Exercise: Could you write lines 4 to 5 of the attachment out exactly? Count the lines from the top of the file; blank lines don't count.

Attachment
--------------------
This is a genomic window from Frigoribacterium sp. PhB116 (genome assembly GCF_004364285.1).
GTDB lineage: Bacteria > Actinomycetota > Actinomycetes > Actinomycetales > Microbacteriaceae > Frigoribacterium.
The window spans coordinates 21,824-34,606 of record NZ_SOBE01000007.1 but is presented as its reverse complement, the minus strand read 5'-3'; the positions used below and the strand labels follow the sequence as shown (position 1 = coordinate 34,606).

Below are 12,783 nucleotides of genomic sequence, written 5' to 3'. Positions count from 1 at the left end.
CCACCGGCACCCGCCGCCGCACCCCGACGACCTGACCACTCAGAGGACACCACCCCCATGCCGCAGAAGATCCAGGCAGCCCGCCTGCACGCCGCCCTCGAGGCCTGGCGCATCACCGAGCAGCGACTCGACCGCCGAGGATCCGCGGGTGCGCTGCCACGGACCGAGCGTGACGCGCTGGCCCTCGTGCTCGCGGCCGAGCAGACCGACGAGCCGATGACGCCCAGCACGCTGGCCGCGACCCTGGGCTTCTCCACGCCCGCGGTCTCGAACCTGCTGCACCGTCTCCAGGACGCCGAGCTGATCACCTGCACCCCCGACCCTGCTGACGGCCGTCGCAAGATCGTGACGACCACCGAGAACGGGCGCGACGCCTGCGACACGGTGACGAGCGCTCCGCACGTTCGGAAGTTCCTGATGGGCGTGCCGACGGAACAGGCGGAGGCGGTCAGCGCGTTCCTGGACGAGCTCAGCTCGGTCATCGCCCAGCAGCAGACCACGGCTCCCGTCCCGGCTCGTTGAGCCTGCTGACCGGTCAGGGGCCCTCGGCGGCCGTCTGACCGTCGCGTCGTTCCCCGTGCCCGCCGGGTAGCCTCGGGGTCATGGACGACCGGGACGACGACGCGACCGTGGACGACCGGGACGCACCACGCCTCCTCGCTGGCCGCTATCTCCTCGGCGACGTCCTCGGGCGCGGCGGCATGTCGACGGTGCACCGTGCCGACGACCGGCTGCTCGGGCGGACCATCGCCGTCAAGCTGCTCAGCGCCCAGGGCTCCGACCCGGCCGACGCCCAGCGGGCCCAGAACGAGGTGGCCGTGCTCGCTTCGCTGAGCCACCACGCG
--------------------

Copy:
Below are 12,783 nucleotides of genomic sequence, written 5' to 3'. Positions count from 1 at the left end.
CCACCGGCACCCGCCGCCGCACCCCGACGACCTGACCACTCAGAGGACACCACCCCCATGCCGCAGAAGATCCAGGCAGCCCGCCTGCACGCCGCCCTCGAGGCCTGGCGCATCACCGAGCAGCGACTCGACCGCCGAGGATCCGCGGGTGCGCTGCCACGGACCGAGCGTGACGCGCTGGCCCTCGTGCTCGCGGCCGAGCAGACCGACGAGCCGATGACGCCCAGCACGCTGGCCGCGACCCTGGGCTTCTCCACGCCCGCGGTCTCGAACCTGCTGCACCGTCTCCAGGACGCCGAGCTGATCACCTGCACCCCCGACCCTGCTGACGGCCGTCGCAAGATCGTGACGACCACCGAGAACGGGCGCGACGCCTGCGACACGGTGACGAGCGCTCCGCACGTTCGGAAGTTCCTGATGGGCGTGCCGACGGAACAGGCGGAGGCGGTCAGCGCGTTCCTGGACGAGCTCAGCTCGGTCATCGCCCAGCAGCAGACCACGGCTCCCGTCCCGGCTCGTTGAGCCTGCTGACCGGTCAGGGGCCCTCGGCGGCCGTCTGACCGTCGCGTCGTTCCCCGTGCCCGCCGGGTAGCCTCGGGGTCATGGACGACCGGGACGACGACGCGACCGTGGACGACCGGGACGCACCACGCCTCCTCGCTGGCCGCTATCTCCTCGGCGACGTCCTCGGGCGCGGCGGCATGTCGACGGTGCACCGTGCCGACGACCGGCTGCTCGGGCGGACCATCGCCGTCAAGCTGCTCAGCGCCCAGGGCTCCGACCCGGCCGACGCCCAGCGGGCCCAGAACGAGGTGGCCGTGCTCGCTTCGCTGAGCCACCACGCG